This book is a bit like a Bridget Jones’ Diary for the lifestyle revolutionary. At the end of each month we get summary bullet points of what Helen discovered about that part of life in Denmark, in a similar way to how Bridget detailed her calorie and smoking statistics. Each month is focussed around a designated aspect of the Danish lifestyle. We discover how the Danes approach this aspect of their lives and the background of why this is, are offered expert opinions and advice, and encounter the national idiosyncrasies that litter related traditions (something that we Brits like to think we have a monopoly on but it is clear that the Danes could give us a run for our money!) It’s not all roses and unicorns though and Danish life isn’t perfect; smoking and drinking to excess are certainly aspects of typical Danish society that don’t have a place in my plan for a dry January! Still, there is much to be gained from the many many things that this nation seems to get spot on.
Helen retells her story in such an engaging way, and with such a magnificent sales pitch for living in Denmark that I found it hard to not want to follow in her footsteps from the outset. Maybe one day I will. For now though I intend to incorporate a large handful of Danish thinking into my outlook for 2017, from hygge and candles to ordered living and prioritised family time. Wish me luck!
'A lovely mix of English sensibility and Danish pragmatism. Helen seems to have understood more about the Danish character than I have! My only worry is that it will make everyone want to have a go and my holiday home area will get overcrowded.' -- Sandi Toksvig 'Russell is possessed of a razor-sharp wit and a winning self-deprecation - two of the things that make this book such a delight.' * The Independent * 'A hugely enjoyable romp through the pleasures and pitfalls of setting up home in a foreign land' -- PD Smith * Guardian * 'A wryly amusing account of a new life in a strange land.' * Choice Magazine * 'if you can't up sticks and move to Denmark... don't despair: here are a few tips and tricks I've picked up for getting a slice of the Danish work-life balance wherever you are.' 'Russell's husband takes a contract with Lego and they are catapulted into rural Jutland, in Denmark.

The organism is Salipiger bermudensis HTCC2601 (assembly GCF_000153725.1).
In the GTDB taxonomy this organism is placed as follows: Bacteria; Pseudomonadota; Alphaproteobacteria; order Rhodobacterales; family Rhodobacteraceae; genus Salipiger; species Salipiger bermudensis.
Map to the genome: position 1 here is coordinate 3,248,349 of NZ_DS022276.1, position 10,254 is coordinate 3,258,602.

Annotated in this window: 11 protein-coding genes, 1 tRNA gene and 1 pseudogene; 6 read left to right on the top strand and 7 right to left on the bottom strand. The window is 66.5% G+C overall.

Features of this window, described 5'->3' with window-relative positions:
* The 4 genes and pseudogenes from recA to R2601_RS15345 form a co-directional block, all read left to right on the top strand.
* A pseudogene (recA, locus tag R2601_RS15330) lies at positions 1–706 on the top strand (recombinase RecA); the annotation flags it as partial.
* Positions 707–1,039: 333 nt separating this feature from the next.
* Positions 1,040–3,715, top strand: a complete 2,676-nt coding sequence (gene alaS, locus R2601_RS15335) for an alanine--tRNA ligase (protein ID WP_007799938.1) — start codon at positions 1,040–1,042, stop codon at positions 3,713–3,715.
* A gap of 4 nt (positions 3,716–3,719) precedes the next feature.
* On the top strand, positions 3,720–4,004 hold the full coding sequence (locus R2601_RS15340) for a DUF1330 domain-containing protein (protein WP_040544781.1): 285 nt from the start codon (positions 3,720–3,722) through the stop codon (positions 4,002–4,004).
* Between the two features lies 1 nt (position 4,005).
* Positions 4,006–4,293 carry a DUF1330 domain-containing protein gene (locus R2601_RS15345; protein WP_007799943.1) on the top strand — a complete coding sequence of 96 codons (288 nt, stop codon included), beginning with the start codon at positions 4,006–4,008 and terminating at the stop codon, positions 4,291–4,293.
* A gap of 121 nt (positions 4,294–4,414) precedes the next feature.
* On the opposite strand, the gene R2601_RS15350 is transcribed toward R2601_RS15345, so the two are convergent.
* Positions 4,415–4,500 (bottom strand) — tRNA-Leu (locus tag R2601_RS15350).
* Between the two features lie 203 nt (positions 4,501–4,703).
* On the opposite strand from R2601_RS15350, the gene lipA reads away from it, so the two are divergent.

Russell, who is a fast living journalist in London, is at first overwhelmed with the silence, the people, the sheer differences of living in a very foreign country.
She then discovers that Danish people have the highest-rated happiness scores in the world... what's their secret? Why are they so damn happy?
I'll let you know, it's a lot to do with something called "Hygge".' 'Giving up isn't always a bad thing; being a dropout can even change your life for the better. Helen Russell was a high-flying glossy magazine editor before moving to rural Jutland in Denmark which, despite its long dark winters, is also statistically the happiest nation on earth. While there, Helen soon discovered there's more to Danish life than cured herring and Nordic knits, as she described in her book, "The Year of Living Danishly".' 'Ever bought a book for a friend and ended up reading it yourself? I dipped into this and ended up buying my own copy so I could finish it' 'A hugely enjoyable autobiographical account of upping sticks... to the sticks.'